Boris Jaquet, distribution at Deutsche Bank, which lead-managed the deal, says: “We managed to attract 11 lenders into the deal, some with big tickets, others with much smaller. The fact we got so many banks, and were able to increase the deal from US$200mn to US$230mn, shows that liquidity is still there for the right names.”
Jaquet says of Ferrexpo: “They’ve been able to go through the crisis quite nicely, shifting their buyer base, showing flexibility during a downturn. They didn’t have much debt to begin with, and were one of the few companies in the Ukraine which did not go through any restructuring or waiver process during the crisis.”
SCM’s bank, First Ukraine International Bank, has initiated a restructuring of US$275mn in Eurobonds. However, local bankers say the terms of the restructuring were quite favourable to investors, with no haircut, and creditors have already agreed to the new terms.
On a knife edge
The banking sector in general is by no means out of the woods. The sector is struggling with non-performing loans that could be as much as 30% of loan portfolios, according to estimates of the IMF and local bankers, and banks are likely to need to raise more equity. With the sector owing an estimated US$37bn in foreign debt, more debt restructurings are likely in 2010.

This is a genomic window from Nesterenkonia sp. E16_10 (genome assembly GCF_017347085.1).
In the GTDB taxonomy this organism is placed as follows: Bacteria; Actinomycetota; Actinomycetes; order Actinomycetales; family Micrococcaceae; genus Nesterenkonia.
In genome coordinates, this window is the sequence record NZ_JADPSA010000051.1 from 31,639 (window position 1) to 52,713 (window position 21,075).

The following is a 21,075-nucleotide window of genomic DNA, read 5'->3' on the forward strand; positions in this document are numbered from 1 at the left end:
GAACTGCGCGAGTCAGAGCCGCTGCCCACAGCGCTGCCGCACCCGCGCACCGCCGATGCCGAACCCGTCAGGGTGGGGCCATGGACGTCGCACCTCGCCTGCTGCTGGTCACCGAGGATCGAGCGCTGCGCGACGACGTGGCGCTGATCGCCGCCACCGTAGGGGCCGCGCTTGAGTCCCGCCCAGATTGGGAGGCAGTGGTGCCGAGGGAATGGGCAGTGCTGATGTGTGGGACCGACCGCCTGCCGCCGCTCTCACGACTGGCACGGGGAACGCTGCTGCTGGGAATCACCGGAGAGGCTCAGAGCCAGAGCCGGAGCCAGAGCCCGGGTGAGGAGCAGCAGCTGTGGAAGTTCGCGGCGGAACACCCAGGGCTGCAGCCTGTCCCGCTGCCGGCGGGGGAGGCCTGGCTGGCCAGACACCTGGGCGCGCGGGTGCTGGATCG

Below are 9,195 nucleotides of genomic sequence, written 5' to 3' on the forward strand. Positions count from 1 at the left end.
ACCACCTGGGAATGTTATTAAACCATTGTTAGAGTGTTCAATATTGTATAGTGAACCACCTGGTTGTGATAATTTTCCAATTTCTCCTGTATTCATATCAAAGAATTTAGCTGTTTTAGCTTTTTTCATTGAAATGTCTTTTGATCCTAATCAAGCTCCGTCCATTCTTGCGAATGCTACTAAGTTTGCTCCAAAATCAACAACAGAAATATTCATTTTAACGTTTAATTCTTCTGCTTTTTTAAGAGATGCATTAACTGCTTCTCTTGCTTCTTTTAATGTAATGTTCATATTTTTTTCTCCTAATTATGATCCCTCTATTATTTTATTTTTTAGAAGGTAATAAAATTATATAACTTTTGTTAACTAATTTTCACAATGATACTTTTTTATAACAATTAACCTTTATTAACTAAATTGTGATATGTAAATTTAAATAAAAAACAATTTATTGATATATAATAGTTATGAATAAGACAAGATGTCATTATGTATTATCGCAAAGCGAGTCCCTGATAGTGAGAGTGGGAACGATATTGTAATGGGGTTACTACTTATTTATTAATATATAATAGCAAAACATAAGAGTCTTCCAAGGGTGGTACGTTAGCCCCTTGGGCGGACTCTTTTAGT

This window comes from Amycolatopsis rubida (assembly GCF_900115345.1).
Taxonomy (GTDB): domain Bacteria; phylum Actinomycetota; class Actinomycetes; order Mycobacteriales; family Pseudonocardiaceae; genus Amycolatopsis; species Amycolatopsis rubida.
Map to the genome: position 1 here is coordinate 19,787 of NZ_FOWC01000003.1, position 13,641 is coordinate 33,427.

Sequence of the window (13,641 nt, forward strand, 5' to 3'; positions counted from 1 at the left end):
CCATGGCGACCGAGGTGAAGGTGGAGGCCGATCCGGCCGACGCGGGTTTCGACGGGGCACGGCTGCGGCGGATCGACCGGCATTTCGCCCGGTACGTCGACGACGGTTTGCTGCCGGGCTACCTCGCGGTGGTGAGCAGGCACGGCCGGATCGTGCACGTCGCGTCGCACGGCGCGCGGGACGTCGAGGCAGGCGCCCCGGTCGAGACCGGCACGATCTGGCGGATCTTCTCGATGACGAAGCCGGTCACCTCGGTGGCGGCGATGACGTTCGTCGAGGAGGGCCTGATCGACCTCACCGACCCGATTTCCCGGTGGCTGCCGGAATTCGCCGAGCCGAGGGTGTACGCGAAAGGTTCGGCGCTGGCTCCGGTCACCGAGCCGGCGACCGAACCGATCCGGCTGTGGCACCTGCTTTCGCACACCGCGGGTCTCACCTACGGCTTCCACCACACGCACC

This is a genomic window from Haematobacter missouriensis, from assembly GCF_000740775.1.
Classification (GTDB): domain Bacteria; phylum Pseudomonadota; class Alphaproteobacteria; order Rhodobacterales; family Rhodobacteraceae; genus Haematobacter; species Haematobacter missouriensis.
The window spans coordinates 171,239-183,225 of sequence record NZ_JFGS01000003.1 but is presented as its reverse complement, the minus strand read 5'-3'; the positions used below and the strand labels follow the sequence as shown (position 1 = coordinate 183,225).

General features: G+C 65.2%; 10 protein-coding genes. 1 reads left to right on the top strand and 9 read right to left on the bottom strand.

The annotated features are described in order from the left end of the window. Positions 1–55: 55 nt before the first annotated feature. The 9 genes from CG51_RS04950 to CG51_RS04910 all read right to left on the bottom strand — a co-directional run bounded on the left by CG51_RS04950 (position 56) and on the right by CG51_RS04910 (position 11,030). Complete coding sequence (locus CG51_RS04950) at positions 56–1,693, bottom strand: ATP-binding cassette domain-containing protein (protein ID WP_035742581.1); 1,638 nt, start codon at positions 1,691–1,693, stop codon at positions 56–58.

Julia Tsepliaeva, CIS analyst at Bank of America Merrill Lynch, says: “We expect to see more foreign restructurings across other Ukrainian banks. Indeed, Ukrainian authorities are encouraging banks to take this path. We also cannot rule out not only defaults but more bankruptcies in this sector.”
Ukraine is, as Bank of America Merrill Lynch puts it, “on a knife edge”, and could easily go into a double dip recession, or a new devaluation, or even a sovereign default. Right now, bankers are holding their breath, and hoping that the presidential elections will lead to a strong government with a clear reform agenda. But judging by the last five years, that is the last thing Ukraine is likely to produce.